Parades: Belfast republican march passes off peacefully
Massive police operation during marches in north Belfast
A contentious republican parade in north Belfast has passed off peacefully as hundreds of loyalists protested against the march in north Belfast on Sunday.
Large crowds of loyalists gathered outside Clifton Street Orange Hall on Sunday afternoon in protest over the parade led by the Henry Joy McCracken flute band.
Some 200 people and two bands took part in the march.
Despite concerns over trouble, the outward leg of the parade passed off peacefully. The parade is due to return to north Belfast at around 6pm.
A Parades Commission ruling determined the republican march could not pass by the Clifton Street area, instead being re-routed to avoid the flashpoint area.
It said it was vital for restrictions to be put on the parade to prevent a repeat of recent rioting.
It was blocked from marching along Clifton Street and through the Carrick Hill area.
Marchers were due to make their way to the cemetery at Henry Place, but instead dispersed at the New Lodge.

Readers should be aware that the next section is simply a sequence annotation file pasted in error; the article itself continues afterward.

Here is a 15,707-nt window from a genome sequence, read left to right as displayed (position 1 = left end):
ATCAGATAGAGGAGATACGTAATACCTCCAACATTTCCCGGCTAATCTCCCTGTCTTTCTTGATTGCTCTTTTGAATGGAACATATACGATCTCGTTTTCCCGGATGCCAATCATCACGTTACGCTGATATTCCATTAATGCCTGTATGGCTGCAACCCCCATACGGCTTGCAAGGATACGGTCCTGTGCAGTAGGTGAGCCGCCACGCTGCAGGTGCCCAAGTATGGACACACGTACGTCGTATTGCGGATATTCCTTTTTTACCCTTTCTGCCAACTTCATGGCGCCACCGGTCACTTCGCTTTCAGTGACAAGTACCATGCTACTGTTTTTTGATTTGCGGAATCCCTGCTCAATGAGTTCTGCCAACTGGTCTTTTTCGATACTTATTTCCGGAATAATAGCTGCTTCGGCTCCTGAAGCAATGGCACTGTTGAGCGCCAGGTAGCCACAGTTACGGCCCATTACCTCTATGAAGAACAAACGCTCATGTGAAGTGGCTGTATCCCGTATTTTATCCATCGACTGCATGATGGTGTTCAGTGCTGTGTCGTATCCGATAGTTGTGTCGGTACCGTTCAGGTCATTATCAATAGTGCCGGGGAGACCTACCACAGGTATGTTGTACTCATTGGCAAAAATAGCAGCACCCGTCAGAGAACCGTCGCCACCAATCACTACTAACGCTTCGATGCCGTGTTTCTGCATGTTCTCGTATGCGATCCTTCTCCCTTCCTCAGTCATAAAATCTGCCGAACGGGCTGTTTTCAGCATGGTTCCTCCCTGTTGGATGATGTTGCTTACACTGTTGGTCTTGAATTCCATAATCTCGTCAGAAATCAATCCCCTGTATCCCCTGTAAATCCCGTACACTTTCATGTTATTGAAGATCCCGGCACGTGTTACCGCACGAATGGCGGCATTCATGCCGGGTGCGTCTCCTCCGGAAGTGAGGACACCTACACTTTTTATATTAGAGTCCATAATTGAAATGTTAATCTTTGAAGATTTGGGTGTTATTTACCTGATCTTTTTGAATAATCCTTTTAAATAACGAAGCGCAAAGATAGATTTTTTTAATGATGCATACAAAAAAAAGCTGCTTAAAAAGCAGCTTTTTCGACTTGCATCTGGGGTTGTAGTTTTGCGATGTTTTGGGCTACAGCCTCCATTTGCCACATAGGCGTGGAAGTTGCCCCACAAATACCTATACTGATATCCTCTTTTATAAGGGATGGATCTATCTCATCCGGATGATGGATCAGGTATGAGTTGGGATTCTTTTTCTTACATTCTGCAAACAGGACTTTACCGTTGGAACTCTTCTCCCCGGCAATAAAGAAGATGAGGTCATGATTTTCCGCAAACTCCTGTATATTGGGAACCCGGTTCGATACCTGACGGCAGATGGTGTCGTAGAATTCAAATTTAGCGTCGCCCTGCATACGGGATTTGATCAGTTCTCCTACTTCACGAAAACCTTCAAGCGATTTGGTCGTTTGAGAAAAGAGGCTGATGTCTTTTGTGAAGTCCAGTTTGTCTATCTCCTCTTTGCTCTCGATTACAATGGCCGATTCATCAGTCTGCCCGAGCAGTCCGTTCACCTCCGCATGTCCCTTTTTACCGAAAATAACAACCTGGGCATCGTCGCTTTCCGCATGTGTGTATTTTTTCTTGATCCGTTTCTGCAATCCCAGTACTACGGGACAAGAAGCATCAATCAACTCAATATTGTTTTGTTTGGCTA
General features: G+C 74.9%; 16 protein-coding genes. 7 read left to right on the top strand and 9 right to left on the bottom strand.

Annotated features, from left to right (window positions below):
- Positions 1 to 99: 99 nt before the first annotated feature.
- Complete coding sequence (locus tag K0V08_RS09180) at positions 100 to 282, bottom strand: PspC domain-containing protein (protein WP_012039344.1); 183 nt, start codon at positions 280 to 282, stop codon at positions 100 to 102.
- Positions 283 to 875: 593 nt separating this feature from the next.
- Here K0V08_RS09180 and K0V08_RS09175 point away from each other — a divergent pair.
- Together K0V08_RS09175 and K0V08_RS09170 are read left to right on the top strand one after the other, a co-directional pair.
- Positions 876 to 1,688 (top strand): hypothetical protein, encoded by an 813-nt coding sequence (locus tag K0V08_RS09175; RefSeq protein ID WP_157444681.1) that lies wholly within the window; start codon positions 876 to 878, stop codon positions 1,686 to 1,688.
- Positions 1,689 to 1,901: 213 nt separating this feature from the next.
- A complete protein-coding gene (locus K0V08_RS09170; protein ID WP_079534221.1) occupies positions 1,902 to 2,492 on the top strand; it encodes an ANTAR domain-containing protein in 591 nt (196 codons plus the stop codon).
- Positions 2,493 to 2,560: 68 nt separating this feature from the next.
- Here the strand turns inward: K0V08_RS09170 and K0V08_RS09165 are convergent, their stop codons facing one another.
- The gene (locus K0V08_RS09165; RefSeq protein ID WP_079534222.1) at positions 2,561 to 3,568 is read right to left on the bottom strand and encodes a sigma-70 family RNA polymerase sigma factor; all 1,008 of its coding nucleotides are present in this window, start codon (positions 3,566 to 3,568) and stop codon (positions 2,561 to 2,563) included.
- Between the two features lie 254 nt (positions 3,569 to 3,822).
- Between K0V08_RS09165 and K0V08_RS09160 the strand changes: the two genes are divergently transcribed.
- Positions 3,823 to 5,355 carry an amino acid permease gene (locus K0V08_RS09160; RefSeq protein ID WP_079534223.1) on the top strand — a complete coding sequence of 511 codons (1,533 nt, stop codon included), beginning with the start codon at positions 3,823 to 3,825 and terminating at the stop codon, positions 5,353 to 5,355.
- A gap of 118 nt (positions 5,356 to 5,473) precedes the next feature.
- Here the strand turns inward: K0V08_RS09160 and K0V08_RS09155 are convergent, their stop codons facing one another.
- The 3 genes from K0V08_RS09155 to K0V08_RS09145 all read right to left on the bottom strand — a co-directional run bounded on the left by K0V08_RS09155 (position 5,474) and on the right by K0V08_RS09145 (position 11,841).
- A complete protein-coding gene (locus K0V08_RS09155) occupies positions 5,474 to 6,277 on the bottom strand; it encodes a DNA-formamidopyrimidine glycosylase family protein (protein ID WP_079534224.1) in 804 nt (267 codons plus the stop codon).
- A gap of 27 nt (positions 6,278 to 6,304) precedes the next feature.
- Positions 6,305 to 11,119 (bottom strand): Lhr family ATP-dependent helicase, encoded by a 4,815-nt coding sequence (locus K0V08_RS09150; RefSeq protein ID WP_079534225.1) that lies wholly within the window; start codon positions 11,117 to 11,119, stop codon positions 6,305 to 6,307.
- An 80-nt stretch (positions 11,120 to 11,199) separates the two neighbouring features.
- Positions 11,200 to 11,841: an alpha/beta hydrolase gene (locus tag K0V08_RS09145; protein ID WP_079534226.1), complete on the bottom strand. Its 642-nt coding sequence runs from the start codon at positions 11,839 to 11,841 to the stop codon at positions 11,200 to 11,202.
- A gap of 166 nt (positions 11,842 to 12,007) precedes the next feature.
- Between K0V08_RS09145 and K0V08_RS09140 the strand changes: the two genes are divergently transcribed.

The commission ruled the parade would not march beyond the junction of Victoria Parade and North Queen Street, instead passing through Victoria Parade, Carlisle Road and Henry Place.
Meanwhile a Royal Black Preceptory parade passed off close-by without incident.
Marchers passed by the contentious flashpoint route of St Patrick's Catholic church in north Belfast - the scene of several outbreaks of violence during parades in recent years.
But while both marches in the north of the city passed off without trouble, the policing operation in place was significant.
Hundreds of officers, dozens of Land Rovers and four water cannon were on stand-by in and around the streets close to where the parades were passing by.
Belfast Telegraph Digital